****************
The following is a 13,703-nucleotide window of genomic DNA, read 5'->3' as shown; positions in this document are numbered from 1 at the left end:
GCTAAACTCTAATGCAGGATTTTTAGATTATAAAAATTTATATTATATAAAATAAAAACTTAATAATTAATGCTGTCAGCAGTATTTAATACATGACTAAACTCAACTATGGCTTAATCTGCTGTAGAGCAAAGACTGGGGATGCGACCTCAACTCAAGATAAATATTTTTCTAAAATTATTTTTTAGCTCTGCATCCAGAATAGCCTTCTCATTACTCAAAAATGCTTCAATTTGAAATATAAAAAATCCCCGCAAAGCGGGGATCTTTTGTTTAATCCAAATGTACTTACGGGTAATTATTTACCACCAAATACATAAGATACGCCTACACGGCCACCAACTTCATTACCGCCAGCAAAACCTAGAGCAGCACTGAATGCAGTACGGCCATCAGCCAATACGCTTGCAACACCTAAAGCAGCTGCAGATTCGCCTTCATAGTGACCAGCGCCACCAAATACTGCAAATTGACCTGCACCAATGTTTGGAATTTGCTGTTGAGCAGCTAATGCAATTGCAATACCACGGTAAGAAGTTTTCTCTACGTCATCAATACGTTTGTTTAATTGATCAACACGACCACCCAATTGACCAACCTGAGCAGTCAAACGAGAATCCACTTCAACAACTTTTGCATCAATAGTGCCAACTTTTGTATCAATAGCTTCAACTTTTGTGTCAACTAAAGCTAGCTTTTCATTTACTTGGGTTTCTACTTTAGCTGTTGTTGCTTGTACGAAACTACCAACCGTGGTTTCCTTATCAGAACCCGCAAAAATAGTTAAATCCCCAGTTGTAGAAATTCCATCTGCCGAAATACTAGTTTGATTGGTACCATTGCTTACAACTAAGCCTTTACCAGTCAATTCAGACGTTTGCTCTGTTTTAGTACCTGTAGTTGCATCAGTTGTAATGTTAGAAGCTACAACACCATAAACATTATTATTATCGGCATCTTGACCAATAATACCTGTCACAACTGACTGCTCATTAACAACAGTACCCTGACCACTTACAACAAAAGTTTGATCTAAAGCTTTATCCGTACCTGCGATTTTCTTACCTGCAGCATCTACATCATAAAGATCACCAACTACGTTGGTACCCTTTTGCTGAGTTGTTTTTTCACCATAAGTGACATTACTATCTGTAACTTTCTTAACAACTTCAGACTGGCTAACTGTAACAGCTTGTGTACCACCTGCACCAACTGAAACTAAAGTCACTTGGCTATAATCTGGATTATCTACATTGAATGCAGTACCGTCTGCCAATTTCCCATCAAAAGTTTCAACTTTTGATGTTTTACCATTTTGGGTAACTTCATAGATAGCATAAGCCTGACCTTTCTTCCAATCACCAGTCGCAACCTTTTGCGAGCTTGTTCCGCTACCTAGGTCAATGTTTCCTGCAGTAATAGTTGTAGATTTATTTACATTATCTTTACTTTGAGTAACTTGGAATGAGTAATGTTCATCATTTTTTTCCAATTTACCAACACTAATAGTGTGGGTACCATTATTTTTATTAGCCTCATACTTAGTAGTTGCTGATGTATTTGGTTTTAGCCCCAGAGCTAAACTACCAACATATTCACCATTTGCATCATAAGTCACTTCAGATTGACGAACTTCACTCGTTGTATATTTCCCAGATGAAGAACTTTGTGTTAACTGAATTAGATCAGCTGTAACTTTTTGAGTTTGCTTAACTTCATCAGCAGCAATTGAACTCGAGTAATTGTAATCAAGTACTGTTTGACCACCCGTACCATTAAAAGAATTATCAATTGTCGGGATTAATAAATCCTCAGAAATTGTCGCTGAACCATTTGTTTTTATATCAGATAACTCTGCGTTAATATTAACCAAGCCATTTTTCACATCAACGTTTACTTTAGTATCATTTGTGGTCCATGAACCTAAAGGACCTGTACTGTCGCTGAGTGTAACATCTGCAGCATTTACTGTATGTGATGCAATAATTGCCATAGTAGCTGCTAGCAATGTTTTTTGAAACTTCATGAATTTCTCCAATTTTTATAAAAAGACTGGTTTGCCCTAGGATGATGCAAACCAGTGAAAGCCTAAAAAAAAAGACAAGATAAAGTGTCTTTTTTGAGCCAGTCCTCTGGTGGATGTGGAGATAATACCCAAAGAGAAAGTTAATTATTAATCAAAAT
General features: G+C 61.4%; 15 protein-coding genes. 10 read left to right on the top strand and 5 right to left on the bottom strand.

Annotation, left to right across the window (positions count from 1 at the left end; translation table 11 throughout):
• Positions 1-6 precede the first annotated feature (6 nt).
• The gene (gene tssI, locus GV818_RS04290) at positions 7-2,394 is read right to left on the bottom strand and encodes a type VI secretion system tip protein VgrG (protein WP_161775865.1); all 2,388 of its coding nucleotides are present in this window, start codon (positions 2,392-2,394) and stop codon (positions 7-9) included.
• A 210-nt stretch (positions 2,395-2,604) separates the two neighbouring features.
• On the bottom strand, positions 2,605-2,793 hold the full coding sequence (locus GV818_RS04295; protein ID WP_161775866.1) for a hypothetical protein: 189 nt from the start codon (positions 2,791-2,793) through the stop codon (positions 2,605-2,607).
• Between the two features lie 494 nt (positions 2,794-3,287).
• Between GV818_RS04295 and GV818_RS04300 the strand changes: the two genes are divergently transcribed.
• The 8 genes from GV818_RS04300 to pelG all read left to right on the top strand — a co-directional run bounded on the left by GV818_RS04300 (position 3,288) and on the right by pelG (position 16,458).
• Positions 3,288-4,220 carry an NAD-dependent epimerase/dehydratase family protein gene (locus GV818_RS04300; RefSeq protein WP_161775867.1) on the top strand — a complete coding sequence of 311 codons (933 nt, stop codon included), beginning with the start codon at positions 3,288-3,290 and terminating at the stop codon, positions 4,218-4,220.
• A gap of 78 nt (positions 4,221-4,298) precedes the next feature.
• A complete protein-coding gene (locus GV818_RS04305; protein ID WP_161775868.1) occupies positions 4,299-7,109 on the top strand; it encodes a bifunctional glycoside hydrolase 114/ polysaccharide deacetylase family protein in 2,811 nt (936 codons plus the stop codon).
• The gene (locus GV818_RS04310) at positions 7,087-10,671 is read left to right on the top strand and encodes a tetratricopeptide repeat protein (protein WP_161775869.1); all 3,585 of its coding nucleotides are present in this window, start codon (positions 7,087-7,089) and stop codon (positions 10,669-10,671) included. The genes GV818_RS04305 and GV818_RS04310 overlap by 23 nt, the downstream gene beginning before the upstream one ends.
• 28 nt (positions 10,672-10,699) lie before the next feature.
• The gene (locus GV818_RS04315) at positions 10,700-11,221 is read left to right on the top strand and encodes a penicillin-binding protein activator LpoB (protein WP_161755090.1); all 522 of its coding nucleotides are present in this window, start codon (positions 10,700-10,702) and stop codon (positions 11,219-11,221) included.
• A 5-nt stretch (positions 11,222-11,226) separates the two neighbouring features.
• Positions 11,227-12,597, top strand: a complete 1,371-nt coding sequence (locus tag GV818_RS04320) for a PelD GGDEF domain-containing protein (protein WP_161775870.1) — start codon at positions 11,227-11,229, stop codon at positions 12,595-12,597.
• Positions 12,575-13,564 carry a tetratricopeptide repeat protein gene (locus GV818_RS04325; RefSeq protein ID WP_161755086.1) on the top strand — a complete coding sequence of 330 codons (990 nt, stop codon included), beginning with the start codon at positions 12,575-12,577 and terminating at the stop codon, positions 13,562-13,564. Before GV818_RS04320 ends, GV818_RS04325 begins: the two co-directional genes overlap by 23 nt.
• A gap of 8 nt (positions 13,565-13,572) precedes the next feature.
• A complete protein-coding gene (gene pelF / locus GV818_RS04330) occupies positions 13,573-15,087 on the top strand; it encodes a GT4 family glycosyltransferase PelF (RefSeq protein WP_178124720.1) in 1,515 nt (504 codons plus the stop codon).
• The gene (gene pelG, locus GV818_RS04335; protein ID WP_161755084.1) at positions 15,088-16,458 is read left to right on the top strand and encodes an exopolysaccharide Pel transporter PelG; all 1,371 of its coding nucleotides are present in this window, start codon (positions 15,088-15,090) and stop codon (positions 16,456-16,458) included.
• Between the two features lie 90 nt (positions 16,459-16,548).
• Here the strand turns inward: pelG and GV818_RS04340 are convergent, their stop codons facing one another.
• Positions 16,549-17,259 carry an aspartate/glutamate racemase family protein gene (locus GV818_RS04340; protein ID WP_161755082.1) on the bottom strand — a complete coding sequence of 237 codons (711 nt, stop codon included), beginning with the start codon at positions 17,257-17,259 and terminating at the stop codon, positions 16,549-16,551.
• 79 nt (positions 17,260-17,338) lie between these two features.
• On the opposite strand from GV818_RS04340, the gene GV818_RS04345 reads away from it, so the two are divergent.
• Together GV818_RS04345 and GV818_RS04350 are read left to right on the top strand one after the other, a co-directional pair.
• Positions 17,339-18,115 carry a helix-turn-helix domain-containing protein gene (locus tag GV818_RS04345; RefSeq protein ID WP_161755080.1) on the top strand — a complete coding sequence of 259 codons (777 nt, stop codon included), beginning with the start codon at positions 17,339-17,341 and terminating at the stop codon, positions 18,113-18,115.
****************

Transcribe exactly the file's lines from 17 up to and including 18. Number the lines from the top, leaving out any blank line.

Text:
• The gene (locus GV818_RS04315) at positions 10,700-11,221 is read left to right on the top strand and encodes a penicillin-binding protein activator LpoB (protein WP_161755090.1); all 522 of its coding nucleotides are present in this window, start codon (positions 10,700-10,702) and stop codon (positions 11,219-11,221) included.
• A 5-nt stretch (positions 11,222-11,226) separates the two neighbouring features.